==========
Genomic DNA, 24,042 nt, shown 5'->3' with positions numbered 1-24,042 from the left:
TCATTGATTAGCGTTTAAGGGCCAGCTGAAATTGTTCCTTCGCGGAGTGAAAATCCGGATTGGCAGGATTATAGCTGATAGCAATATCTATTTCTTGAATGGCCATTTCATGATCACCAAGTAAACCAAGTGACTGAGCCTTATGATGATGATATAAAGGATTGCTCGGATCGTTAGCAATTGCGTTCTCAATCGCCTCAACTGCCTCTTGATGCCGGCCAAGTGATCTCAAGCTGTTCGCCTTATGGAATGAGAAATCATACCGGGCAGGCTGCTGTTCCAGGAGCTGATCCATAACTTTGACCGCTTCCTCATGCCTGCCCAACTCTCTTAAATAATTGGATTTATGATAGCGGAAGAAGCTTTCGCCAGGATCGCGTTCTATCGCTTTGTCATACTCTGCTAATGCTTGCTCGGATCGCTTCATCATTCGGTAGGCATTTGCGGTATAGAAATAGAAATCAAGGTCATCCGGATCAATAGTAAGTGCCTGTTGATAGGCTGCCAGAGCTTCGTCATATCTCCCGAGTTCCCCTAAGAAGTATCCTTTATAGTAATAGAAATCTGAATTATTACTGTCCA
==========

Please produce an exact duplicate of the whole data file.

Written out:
Genomic DNA, 24,042 nt, shown 5'->3' with positions numbered 1-24,042 from the left:
TCATTGATTAGCGTTTAAGGGCCAGCTGAAATTGTTCCTTCGCGGAGTGAAAATCCGGATTGGCAGGATTATAGCTGATAGCAATATCTATTTCTTGAATGGCCATTTCATGATCACCAAGTAAACCAAGTGACTGAGCCTTATGATGATGATATAAAGGATTGCTCGGATCGTTAGCAATTGCGTTCTCAATCGCCTCAACTGCCTCTTGATGCCGGCCAAGTGATCTCAAGCTGTTCGCCTTATGGAATGAGAAATCATACCGGGCAGGCTGCTGTTCCAGGAGCTGATCCATAACTTTGACCGCTTCCTCATGCCTGCCCAACTCTCTTAAATAATTGGATTTATGATAGCGGAAGAAGCTTTCGCCAGGATCGCGTTCTATCGCTTTGTCATACTCTGCTAATGCTTGCTCGGATCGCTTCATCATTCGGTAGGCATTTGCGGTATAGAAATAGAAATCAAGGTCATCCGGATCAATAGTAAGTGCCTGTTGATAGGCTGCCAGAGCTTCGTCATATCTCCCGAGTTCCCCTAAGAAGTATCCTTTATAGTAATAGAAATCTGAATTATTACTGTCCA